In 1674 Henry Mackintosh in partnership with William Pringle purchased a 1600 acre sugar plantation in Suriname.
Suriname is located on the northern coast of South America. What Henry Mackintosh was doing there was engaging in the very lucrative sugar trade on plantations worked by slaves.
This fascinating unfolding story was retold by David Worthington of the Centre for History, Dornoch, in an online talk hosted by the University of the Highlands and Islands (UHI).
The 17th Century was a time when Scotland and England were independent nations.
In the 1620s Suriname was an English colony and by the 1650s it had developed substantial sugar plantations. In 1667 it became a Dutch colony.
David Worthington’s talk went on to describe how successful Henry Mackintosh became trading in sugar and slaves. By 1684 he owned 73 slaves – 70 Africans and 3 indigenous people.
Discovering the conditions of the slaves is difficult to establish as few records exist but a long running court case between Mackintosh and an English planter Jeronimy Clifford over the sale of a negro slave ‘Caesar’ reveals some details. Mackintosh had agreed to pay 6,000lbs of sugar for the slave but he was not delivered as Clifford was able to get a better price for him.
As a result of the campaign Black Lives Matters more about Scotland’s links with the slave trade is being researched and discussed.
Mackintosh was a Highlander. David Worthington explained that the Highlands of Scotland were ‘intertwined’ with the commerce of the sugar trade. Objects of the time reflect this – various pieces connected with tea and sugar. This was a trans national trade with imports arriving from the Netherlands into the Highlands.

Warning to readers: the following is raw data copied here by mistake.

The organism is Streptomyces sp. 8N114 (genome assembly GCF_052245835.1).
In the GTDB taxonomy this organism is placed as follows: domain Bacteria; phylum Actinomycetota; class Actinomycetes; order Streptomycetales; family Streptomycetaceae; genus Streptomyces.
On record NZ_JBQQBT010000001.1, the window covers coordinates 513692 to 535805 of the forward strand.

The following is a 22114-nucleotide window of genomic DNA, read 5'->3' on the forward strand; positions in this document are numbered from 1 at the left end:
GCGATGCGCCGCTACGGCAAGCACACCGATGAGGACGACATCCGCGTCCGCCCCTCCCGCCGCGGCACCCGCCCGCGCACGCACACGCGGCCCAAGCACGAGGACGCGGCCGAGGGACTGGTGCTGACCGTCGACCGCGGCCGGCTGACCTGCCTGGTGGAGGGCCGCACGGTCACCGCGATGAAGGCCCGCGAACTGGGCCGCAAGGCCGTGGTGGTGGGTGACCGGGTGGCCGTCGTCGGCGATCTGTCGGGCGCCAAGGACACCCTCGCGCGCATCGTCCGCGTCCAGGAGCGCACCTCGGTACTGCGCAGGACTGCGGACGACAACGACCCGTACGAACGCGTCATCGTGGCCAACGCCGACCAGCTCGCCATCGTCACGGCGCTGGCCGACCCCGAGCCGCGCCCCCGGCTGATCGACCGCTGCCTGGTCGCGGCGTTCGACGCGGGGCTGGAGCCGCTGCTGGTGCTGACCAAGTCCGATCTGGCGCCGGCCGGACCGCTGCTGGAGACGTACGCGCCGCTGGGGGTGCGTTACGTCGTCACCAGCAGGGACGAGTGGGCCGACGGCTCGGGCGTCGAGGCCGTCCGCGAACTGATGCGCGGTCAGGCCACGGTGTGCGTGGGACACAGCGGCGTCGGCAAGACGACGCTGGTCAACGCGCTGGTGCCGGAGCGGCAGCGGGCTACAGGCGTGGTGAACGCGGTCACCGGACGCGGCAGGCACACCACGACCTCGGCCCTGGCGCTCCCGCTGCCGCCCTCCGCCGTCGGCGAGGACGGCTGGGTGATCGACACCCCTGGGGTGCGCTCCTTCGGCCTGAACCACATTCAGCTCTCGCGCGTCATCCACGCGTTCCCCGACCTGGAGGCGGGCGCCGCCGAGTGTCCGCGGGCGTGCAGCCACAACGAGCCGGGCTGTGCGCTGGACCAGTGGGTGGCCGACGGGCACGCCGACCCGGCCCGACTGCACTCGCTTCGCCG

David Worthington highlighted 3 main evidence trails he followed: estate records, burgh records and customs accounts.
The estate records give an indication how the wealthy elite were using sugar. David Worthington listed 4 families at the time all linked with frequent and sizable imports of sugar.
- The Balnagown Ross’s
- The Lovat Fraser’s of the Beauly Firth
- The Grants of Strathspey
- The Gordons of Dunrobin, Sutherland
The burgh records can indicate how ordinary people regarded sugar which was a highly prized product. David Worthington went on to describe the incidents which he termed ‘candy crime’ and the penalties for those caught stealing such a valuable commodity.
The customs accounts show the route the sugar took to get to the Highlands. In Scotland there were 4 places refining the raw sugar: 3 in Glasgow and 1 in Leith. In the Highlands, however, it was being imported from the Netherlands into Inverness.
Exploring the trade between the Highlands, the Netherlands and Suriname illustrates how successful and lucrative this commerce was. Many fortunes were built on the backs of a brutal slavery regime and it wasn’t until 1863 that it was abolished in Suriname. The slave owners were well recompensed for their loss and for 10 years those who had been enslaved were expected to continue to work on the plantations for low wages, although many were not paid.
There were of course many Welsh, Scots, Irish and English who went to Suriname and did not make their fortunes but for those that did, like Henry Mackintosh, the wealth he established continued on in his family for generations.
David Worthington’s talk ‘Sugar, Slave Owning and the Scottish Highlands Before 1707’ was a fascinating dip into an area of history which we know so little about. It was part of The Edge UHI series of talks.
For further articles about Scotland and its links with slavery published in The Orkney News click on the links:
- Orkney and Slavery–‘I have at present 36 negroes, besides stock…’
- The Harray men who went for gold
- THE COST OF SUGAR
- Orkney and the West African connection
See also this website by David Alston with extensive information : Slaves and Highlanders
And to watch David Worthington’s talk click on the video and view it on YouTube
Reporter: Fiona Grahame